Do you want to start RVing, but concerned about “How to Get Mail” or “How to Get WiFi” on the road? You’re not alone.
It takes planning to ensure your mail gets delivered properly and that you get WiFi to meet your needs.
After years of being on the road, we have learned a few things and hope this helps you out as you research your options.
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How to Get Mail On The Road
Many full-time RVers are not stationary but move at least quarterly.
So, how do you get your mail?
Do you change your address every time you move?
There are few ways to handle this.
Family & Friends
You can have family or friends receive and hold your mail and packages for you or have them ship the most important items to you.
This is, of course, the cheapest option, although it might be a burden on others.
You will also need to keep your family and friends up to date on your location if they will be forwarding mail and packages to you.
Have your packages shipped to you on the road
If you use Amazon or another online retailer, you can have your packages shipped to you on the road.
Staying at an RV park? You can have your packages shipped to you there. Just asked the park manager if there are special instructions.
Just passing through? Find the nearest post office along our route and have our packages/mail sent there.
Back to Amazon for a minute – You can have your packages sent to an Amazon Locker!! Find a locker, select it, and have our packages shipped!
You can always have your mail handled by a mail service.
Your mail will go to the mail service and then held, scanned, or forwarded.
This is a paid service…holding your mail is the cheapest option and then goes up from there.
There are many mail services out there such as Escapees, My RV Mail, and Earth Class Mail, to name a few.
All the services are different, so you’ll need to research each one and find the one that works best for you.
How to Get WiFi On The Road
This one can actually be a bit more challenging than handling your mail. Most people are used to their internet at home that is basically unlimited, speed might be limited, but you don’t purchase it by the gig.
If you are stationary, you can have the local internet provider connect your RV just like your home.
On the road you have a few other options – satellite, phone data plan, mobile hotspot, RV park WiFi, and free WiFi.
There are quite a few cons to having internet via a satellite – it’s costly, you have to have a clear view of the sky, and it is slow.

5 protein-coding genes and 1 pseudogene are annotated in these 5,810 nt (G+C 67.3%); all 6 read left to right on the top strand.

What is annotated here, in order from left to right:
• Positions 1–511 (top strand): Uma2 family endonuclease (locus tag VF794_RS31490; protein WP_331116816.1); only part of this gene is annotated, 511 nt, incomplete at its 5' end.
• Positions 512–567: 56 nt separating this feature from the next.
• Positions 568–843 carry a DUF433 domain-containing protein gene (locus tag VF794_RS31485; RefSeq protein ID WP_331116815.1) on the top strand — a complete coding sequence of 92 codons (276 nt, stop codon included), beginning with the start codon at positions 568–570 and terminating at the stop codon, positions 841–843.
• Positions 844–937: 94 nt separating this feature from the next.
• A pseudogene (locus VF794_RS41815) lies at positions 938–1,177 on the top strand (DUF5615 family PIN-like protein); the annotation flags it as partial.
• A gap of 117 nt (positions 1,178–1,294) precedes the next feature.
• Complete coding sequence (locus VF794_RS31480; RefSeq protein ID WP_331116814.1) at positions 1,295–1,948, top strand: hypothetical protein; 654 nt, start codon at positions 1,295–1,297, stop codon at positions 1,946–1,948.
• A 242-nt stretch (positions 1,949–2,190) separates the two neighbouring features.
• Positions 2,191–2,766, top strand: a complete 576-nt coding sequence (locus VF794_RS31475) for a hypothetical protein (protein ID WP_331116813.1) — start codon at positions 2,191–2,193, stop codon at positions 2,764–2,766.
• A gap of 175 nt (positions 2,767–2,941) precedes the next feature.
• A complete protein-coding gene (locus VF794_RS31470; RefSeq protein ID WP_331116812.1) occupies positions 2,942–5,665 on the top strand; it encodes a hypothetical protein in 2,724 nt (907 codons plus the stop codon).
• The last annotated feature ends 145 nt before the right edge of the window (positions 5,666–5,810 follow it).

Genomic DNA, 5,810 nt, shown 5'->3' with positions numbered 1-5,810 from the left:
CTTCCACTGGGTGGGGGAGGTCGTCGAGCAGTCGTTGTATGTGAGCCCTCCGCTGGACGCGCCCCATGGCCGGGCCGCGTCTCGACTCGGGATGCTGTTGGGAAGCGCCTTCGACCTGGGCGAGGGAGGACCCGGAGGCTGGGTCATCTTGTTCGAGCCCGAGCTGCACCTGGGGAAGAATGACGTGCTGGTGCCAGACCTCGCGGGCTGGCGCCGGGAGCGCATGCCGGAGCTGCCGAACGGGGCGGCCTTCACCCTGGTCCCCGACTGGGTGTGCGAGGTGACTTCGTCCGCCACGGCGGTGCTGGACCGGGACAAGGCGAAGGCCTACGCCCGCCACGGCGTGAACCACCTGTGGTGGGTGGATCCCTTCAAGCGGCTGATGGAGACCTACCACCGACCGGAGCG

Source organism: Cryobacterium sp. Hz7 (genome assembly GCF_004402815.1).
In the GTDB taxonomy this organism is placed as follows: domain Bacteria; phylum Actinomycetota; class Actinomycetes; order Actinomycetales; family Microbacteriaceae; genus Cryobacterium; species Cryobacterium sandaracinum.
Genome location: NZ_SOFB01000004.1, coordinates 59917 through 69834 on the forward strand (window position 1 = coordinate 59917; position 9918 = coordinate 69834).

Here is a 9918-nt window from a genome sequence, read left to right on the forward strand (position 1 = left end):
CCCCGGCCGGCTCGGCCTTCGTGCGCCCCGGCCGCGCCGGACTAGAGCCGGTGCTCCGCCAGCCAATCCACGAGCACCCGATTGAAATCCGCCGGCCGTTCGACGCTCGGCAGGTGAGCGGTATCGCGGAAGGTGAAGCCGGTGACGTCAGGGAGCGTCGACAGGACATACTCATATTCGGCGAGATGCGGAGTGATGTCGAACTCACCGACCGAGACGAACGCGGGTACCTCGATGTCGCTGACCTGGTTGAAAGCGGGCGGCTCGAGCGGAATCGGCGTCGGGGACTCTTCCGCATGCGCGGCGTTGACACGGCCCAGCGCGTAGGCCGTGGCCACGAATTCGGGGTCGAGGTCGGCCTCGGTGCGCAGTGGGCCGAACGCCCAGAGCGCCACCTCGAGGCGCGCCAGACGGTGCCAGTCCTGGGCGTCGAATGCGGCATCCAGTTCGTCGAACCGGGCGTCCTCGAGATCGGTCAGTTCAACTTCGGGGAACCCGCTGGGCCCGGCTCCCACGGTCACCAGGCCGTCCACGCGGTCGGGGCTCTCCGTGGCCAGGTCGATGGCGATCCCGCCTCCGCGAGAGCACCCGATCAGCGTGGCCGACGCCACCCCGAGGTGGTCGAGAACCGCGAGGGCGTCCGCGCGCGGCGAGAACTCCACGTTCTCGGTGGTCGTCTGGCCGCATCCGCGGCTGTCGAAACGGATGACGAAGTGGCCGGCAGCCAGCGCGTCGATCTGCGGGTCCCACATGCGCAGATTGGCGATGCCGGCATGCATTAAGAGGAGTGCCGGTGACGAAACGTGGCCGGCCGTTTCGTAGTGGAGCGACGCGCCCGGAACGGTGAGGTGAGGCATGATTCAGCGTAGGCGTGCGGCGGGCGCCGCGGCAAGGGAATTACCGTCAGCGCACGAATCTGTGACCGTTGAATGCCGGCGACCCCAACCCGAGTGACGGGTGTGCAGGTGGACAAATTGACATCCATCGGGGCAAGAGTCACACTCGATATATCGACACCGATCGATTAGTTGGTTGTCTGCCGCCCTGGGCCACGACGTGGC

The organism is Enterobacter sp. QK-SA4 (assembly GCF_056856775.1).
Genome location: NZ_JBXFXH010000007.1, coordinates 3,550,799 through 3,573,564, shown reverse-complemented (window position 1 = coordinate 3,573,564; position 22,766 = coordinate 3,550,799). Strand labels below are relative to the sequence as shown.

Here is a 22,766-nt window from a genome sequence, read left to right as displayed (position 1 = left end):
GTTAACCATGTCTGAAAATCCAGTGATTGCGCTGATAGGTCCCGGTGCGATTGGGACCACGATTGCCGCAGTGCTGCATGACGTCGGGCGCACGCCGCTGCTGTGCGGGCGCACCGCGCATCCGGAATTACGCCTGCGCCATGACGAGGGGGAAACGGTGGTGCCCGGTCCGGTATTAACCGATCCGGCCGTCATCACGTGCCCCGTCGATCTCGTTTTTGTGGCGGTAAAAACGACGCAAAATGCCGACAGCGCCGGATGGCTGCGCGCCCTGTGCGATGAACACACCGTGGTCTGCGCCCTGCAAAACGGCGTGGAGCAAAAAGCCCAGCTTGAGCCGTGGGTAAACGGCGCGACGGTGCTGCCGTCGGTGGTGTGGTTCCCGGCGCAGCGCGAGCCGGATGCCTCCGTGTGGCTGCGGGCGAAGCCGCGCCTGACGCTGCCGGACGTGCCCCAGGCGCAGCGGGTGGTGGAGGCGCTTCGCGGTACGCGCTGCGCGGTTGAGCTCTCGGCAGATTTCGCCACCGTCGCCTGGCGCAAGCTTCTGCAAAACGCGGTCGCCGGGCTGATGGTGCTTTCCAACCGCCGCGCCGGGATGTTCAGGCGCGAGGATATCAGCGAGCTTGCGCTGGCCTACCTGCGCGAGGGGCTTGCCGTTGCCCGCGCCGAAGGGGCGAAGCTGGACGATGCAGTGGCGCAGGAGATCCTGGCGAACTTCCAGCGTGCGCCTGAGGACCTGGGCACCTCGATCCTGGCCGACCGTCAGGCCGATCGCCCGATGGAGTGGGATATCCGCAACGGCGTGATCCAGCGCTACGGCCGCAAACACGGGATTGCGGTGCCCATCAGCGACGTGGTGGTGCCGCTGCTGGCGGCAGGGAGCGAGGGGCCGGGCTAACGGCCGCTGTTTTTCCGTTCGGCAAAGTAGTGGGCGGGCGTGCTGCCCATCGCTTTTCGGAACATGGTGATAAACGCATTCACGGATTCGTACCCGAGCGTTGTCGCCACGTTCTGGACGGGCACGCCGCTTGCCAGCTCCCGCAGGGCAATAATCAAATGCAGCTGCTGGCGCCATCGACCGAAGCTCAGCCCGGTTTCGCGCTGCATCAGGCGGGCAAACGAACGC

It is something you can take on the road though, so it is worth mentioning.
Phone Data Plan
This is a viable option IF you don’t use a lot of gigs/month.
There are some plans that will even let you binge-watch YouTube and Netflix (can’t tether this to another device though…so smartphones only at this time).
If you are a heavy user or want to watch on your smart TV or tablet, this may not be the best option.
More gigs = more money.
This is where it gets interesting. You can use your hotspots anywhere (well…maybe not if you are hiking on a mountaintop or in the desert) and on any device.
It can get very, very expensive unless you can find a 3rd party that sells grandfathered unlimited (well, almost all are now limited, but with many gigs…100+) hotspots.
These are still available, but you gotta ask around.
We were able to score a $20 per month unlimited mobile hotspot! It can be throttled beyond 22 gibs, but it doesn’t always happen.
It is made to be plugged into your vehicle.
This can be pretty simple if you have a motorhome. For the rest of us, we had to buy an adaptor that would allow it to be used with a regular outlet.
It must always be connected to direct power.
The main issue here is that it doesn’t seem to be available anymore. You can still ask around. Start with AT&T and then search various Facebook groups to see if anyone has a grandfathered plan or something similar. In addition, Mobile Internet Resource Center has a lot of information about mobile internet.
How to get a Good Signal with Your Mobile Hotspot
Even though you have a mobile hotspot, you might not be able to use it.
All carriers are different and they don’t always work when you need them to.
We have found ourselves at a fantastic campground with gorgeous views and terrible cell reception. This is a big problem since I work from home and we have kids that need to be connected to our hotspots for their education.
Our solution was to get a WeBoost. The initial investment can be high (ours was free in exchange for a review), but it will boost whatever signal you have. The thing to remember is that if you have zero reception, the WeBoost won’t do anything for you. It boosts the signal so if you have nothing, it has nothing to boost.
RV Park WiFi
Many RV parks now offer free Wifi. Great right?
It would be if it actually worked. RV park WiFi is notoriously unreliable.
We have been to only two parks that had fairly reliable WiFi, but I would have to sit outside the RV or directly under their boosters to get anything at all.
If you are really in a bind, I recommend paying for the reliable and steady park WiFi.
I have done it in the past and had no issues with it at all.
It is limited to a small number of devices and varies from park to park.
Lastly, there is always free WiFi at different shops.
Lots of coffee shops and fast-food restaurants, whether locally owned or chains have free WiFi.
It is reliable and supports the local economy without breaking the bank.
This is a cheap option and can be quite pleasant. It just might not be as convenient (or fast!).
So, what do you think? Do you think you are prepared to handle mail and WiFi while RVing full-time? Let us know if you have any other advice.
Need more help as you start RVing? Check out our Resources page!